The Blue Book covered the Gold Coast Volunteers and would have recorded his death in this case - it doesn't. According to the Blue Book there were three deaths of people with a "professional" religious status in the Colony that year - the Rev Boggis and two unamed missionaries. Given that where he died was a major missionary centre where German missionaries had recently been been replaced by ones sent out from the UK it would appear logical that he was one of these.

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basiloxford

Again thank you both for the replies.

To add to the confusion over Thomas's status in Africa, I've been looking at what the C. F. abbreviation may refer too, and the most appropriate would appear to be Chaplain to the Forces.

If that was the case, would he have been entitled to receive service medals???

Barry.

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centurion

In which case my point in post two is relevant

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Robindad

Another death .... Our man is Captain Findlay Fraser Hird a master mariner who appears to be in Addah for Elder Dempster from March 1915 until his death in February 1916. His death in Addah is recorded on in Bikenhead (his wife's grave) and in Arbroath newspapers where his father was well respected businessman.

Would welcome any advice on how to find out more about his position in Addah and his death.

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centurion

He was a former 1st Officer on Elder Dempster Ships at the begining of the century but then drops from view (possibly moved to another line to become a ships master). He travelled out to West Africa as a passenger on SS Nigeria in Feb 1915. Addah was one of the ports served by Elder Dempster and they would have had offices there to deal with both freight and passenger bookings. He does not appear an the Merseyside role of honour which has many Elder Dempster seamen on it including members of the crew of SS Addah torpedoed in 1917. I would suspect that he was employed in the office and not as a sailor

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Robindad

He was a former 1st Officer on Elder Dempster Ships at the begining of the century but then drops from view (possibly moved to another line to become a ships master). He travelled out to West Africa as a passenger on SS Nigeria in Feb 1915. Addah was one of the ports served by Elder Dempster and they would have had offices there to deal with both freight and passenger bookings. He does not appear an the Merseyside role of honour which has many Elder Dempster seamen on it including members of the crew of SS Addah torpedoed in 1917. I would suspect that he was employed in the office and not as a sailor

Thanks for your input

We have the obtained his record card from the Guldhall London and this shows he was Captain of several Elder Dempster ships until 1911/12 when he captained the SS Onitsha for Elder Dempster from Liverpool to West Africa over the turn of the year and departed again on Onitsha on 1 March 1912. We also have a copy of the crew agreement with him as captian. His wife died while he was on this last voyage.

Agree he was more likely in a shore post in 1915/16. Have seen the Admon indexed for grant to his sister in July 1916 which has 'died 21 January 1916' and 'of Addah Gold Coast Colony West Africa'. This implies she ahd a death certificate of some sort but not found a death record indexed.

So wondering how to find out more.

Edited by Robindad

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centurion

The Gold Coast Colony Administration produced an annual report giving all sorts of statistics including the names and some details of UK citizens resident in the Colony who died there that year TNA might have a copy of the 1916 report.

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Robindad

Thanks ..... Yes TNA do have copies indexed. I'll see about getting a look at them. Do you know how many pages long they are? Roughly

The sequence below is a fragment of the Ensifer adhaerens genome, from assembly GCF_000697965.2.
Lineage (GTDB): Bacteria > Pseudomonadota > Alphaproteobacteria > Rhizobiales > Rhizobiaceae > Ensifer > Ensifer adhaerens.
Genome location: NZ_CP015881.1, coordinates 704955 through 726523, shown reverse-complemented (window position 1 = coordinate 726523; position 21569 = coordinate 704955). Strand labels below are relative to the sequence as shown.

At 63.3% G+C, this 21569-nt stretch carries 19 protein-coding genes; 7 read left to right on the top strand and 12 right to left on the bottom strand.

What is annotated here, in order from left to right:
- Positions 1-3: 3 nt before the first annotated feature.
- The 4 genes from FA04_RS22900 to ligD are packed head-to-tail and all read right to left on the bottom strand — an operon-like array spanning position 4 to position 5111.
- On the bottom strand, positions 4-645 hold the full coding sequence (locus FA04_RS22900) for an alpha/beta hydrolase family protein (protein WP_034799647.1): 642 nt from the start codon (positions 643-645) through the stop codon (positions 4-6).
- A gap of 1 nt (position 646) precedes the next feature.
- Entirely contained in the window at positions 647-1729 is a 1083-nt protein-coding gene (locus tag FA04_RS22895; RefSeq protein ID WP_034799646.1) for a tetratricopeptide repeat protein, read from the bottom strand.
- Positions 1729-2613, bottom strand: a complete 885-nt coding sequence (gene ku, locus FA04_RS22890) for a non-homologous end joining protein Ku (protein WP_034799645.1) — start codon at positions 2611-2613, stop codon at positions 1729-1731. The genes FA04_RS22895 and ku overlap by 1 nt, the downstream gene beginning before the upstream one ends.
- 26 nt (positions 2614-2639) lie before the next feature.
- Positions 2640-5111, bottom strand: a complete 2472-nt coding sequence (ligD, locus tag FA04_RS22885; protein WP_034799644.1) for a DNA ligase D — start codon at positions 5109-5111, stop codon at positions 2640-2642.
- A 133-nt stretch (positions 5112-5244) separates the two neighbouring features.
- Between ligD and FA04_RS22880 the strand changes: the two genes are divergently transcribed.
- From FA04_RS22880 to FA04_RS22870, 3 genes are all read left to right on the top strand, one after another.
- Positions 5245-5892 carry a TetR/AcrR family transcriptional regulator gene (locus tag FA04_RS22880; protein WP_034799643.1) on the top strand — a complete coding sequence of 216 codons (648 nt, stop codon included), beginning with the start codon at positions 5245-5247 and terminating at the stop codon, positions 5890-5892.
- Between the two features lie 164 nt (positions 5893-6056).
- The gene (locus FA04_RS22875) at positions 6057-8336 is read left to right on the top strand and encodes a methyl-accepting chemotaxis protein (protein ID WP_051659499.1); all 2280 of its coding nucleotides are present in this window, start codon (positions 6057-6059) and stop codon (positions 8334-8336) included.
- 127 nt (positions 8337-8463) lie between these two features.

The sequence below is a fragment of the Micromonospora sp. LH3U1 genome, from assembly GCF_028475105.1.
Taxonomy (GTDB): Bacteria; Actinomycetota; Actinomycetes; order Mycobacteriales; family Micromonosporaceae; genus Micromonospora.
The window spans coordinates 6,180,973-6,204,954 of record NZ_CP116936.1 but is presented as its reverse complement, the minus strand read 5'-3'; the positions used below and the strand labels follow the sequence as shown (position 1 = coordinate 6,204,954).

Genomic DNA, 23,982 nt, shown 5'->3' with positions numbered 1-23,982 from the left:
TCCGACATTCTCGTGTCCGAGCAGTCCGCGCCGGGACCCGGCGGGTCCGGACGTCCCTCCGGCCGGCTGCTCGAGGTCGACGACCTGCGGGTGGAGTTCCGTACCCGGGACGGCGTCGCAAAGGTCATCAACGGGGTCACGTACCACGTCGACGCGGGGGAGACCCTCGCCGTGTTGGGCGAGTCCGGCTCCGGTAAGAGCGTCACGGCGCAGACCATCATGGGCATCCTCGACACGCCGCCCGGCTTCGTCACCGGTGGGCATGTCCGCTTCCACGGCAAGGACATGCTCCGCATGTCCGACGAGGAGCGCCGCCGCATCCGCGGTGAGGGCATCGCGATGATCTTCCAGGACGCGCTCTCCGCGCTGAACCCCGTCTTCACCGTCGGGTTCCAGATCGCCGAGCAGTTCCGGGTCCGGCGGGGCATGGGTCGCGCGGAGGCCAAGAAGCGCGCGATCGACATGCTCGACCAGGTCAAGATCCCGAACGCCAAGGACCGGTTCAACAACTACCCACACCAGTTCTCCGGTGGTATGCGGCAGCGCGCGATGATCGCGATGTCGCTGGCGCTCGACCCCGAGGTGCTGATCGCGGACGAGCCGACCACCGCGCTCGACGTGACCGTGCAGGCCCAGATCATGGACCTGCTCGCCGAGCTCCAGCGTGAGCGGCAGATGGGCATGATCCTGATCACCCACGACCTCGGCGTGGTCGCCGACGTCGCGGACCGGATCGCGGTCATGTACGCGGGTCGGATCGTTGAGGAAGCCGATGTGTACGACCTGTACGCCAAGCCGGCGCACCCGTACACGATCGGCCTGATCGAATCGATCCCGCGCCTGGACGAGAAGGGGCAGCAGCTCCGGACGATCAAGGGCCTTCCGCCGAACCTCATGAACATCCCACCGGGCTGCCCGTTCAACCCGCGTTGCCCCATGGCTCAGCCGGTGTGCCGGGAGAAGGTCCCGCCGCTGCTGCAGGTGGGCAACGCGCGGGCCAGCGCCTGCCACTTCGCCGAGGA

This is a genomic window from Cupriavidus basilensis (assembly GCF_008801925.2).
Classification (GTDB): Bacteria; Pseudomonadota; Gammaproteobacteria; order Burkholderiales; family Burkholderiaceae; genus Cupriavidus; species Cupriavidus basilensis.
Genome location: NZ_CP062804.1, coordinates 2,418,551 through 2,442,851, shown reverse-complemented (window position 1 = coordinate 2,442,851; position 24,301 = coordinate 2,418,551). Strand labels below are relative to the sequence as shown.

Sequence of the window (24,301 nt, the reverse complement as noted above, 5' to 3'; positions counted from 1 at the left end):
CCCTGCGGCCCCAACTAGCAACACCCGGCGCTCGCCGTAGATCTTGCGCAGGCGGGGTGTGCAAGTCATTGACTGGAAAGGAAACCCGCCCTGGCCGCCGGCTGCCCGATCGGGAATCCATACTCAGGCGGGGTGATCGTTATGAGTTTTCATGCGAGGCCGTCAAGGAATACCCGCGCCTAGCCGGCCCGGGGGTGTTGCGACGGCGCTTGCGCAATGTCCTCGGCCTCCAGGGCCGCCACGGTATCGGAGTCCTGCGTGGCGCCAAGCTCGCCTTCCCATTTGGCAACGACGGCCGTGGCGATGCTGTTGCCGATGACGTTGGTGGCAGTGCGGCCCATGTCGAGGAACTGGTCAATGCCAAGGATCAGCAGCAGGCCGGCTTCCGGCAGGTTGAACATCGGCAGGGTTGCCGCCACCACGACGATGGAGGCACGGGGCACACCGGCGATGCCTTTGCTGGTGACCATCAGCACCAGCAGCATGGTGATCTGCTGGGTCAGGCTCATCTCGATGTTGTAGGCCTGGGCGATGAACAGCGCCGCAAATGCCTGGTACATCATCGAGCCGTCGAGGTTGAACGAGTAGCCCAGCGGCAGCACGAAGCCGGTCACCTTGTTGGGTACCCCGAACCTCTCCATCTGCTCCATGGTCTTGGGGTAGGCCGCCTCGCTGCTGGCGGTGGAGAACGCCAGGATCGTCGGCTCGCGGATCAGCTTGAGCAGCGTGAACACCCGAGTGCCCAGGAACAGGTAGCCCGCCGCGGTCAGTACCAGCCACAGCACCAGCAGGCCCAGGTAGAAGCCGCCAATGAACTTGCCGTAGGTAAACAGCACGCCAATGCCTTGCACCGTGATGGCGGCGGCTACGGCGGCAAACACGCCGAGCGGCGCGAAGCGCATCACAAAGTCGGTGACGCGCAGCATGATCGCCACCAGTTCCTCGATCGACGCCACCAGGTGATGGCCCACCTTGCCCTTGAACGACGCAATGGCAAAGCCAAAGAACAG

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corisande

O ye of little faith

1. Thomas Parker George married Maude Jesse Sanderson in Kent in 1896

2. They have a number of children in Jamaica . He is on birth certs as "clerk in holy orders"

https://familysearch.org/pal:/MM9.3.1/TH-1-159385-684055-73?cc=1538386

3. THE WEST INDIES "THE WESTERN HEPTARCHY" By the Most Rev. E. NUTTALL, D.D., Bishop of Jamaica and Archbishop of the West Indies, and the Rev. THOMAS PARKER GEORGE. PREFATORY NOTE WHEN I was asked by the Editors to furnish an article on the West Indies for this book I felt that I could not properly refuse, but in reporting my willingness I stated that the time at my disposal would not allow me to do the work entirely myself. I secured the services of the Rev. -T. P. George, then Curate of the Parish Church, Kingston, Jamaica, who has performed much the greater part of the work in this article.

4. 16th Sep 1914 appointed 4th class Chaplin to the forces

https://www.thegazette.co.uk/London/issue/28922/page/7810

5. ARMY CHAPLAIN S DEPARTMENT . The Reverend Thomas Parker George , temporary Chaplain to the Forces, 4th Class, relinquishes his commission . Dated 6th November , 1915 .

https://www.thegazette.co.uk/London/issue/29353/page/10917

6. 26 Jun 1917 sailed from UK to Lome, British West Africa - he is down as a Traders Agent. Variously as Thomas P George and TP George - my assumption would be that was him. To prove it would take longer, linking an Oxford Address to him

Found the link in his probate, it is the right man

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basiloxford

Hello Corisande

Thank you very much for the info; this is certainly the correct man.

At the time of his death, his wife was still supposedly living at 25 Polstead-road in Oxford. I'm not sure what a 'Traders Agent' was, but it would appear that after serving as a clergyman for approximately twenty years, that he may have followed a totally different career path in moving to Africa. I'm assuming that he probably died of some form of illness or disease, but I would really love to know for sure what he was (1) doing in Africa; and (2) what he died of.

Many thanks again,

Barry.

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corisande

He appears to have gone to the USA to live after Jamaica. You can see him crossing the Atlantic in a couple of times before going to Africa.

You might get another clue from plumbing the shipping records, sometimes there is a bit more into on them or on USA immigration arrivals which will give more info that he had to give USA government on arrival